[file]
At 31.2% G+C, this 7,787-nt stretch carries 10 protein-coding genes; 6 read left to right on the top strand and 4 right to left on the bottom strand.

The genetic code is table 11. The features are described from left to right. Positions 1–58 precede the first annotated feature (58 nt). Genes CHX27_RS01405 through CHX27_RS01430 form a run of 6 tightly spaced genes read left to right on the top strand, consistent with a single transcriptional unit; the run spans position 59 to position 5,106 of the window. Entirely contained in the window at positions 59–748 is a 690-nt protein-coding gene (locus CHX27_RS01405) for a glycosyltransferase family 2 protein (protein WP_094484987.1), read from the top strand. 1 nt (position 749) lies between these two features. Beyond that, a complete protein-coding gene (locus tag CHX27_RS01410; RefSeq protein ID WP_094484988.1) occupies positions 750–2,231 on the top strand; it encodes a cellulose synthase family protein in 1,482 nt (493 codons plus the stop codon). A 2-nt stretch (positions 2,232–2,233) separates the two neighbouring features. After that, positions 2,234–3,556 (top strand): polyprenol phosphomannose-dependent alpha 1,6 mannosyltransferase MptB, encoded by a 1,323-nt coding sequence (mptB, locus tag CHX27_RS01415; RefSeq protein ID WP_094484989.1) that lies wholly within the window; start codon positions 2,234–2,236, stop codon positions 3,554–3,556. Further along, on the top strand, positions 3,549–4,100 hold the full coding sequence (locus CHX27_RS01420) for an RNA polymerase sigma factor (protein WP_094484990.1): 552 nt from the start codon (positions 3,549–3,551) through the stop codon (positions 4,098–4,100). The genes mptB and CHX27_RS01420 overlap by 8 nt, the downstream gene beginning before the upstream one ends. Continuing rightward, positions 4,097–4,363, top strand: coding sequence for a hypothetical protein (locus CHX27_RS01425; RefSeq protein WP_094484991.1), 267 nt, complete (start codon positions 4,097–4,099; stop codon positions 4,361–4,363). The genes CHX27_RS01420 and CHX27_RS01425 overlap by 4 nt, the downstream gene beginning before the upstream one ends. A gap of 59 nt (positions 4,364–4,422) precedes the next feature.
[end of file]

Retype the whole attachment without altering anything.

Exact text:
At 31.2% G+C, this 7,787-nt stretch carries 10 protein-coding genes; 6 read left to right on the top strand and 4 right to left on the bottom strand.

The genetic code is table 11. The features are described from left to right. Positions 1–58 precede the first annotated feature (58 nt). Genes CHX27_RS01405 through CHX27_RS01430 form a run of 6 tightly spaced genes read left to right on the top strand, consistent with a single transcriptional unit; the run spans position 59 to position 5,106 of the window. Entirely contained in the window at positions 59–748 is a 690-nt protein-coding gene (locus CHX27_RS01405) for a glycosyltransferase family 2 protein (protein WP_094484987.1), read from the top strand. 1 nt (position 749) lies between these two features. Beyond that, a complete protein-coding gene (locus tag CHX27_RS01410; RefSeq protein ID WP_094484988.1) occupies positions 750–2,231 on the top strand; it encodes a cellulose synthase family protein in 1,482 nt (493 codons plus the stop codon). A 2-nt stretch (positions 2,232–2,233) separates the two neighbouring features. After that, positions 2,234–3,556 (top strand): polyprenol phosphomannose-dependent alpha 1,6 mannosyltransferase MptB, encoded by a 1,323-nt coding sequence (mptB, locus tag CHX27_RS01415; RefSeq protein ID WP_094484989.1) that lies wholly within the window; start codon positions 2,234–2,236, stop codon positions 3,554–3,556. Further along, on the top strand, positions 3,549–4,100 hold the full coding sequence (locus CHX27_RS01420) for an RNA polymerase sigma factor (protein WP_094484990.1): 552 nt from the start codon (positions 3,549–3,551) through the stop codon (positions 4,098–4,100). The genes mptB and CHX27_RS01420 overlap by 8 nt, the downstream gene beginning before the upstream one ends. Continuing rightward, positions 4,097–4,363, top strand: coding sequence for a hypothetical protein (locus CHX27_RS01425; RefSeq protein WP_094484991.1), 267 nt, complete (start codon positions 4,097–4,099; stop codon positions 4,361–4,363). The genes CHX27_RS01420 and CHX27_RS01425 overlap by 4 nt, the downstream gene beginning before the upstream one ends. A gap of 59 nt (positions 4,364–4,422) precedes the next feature.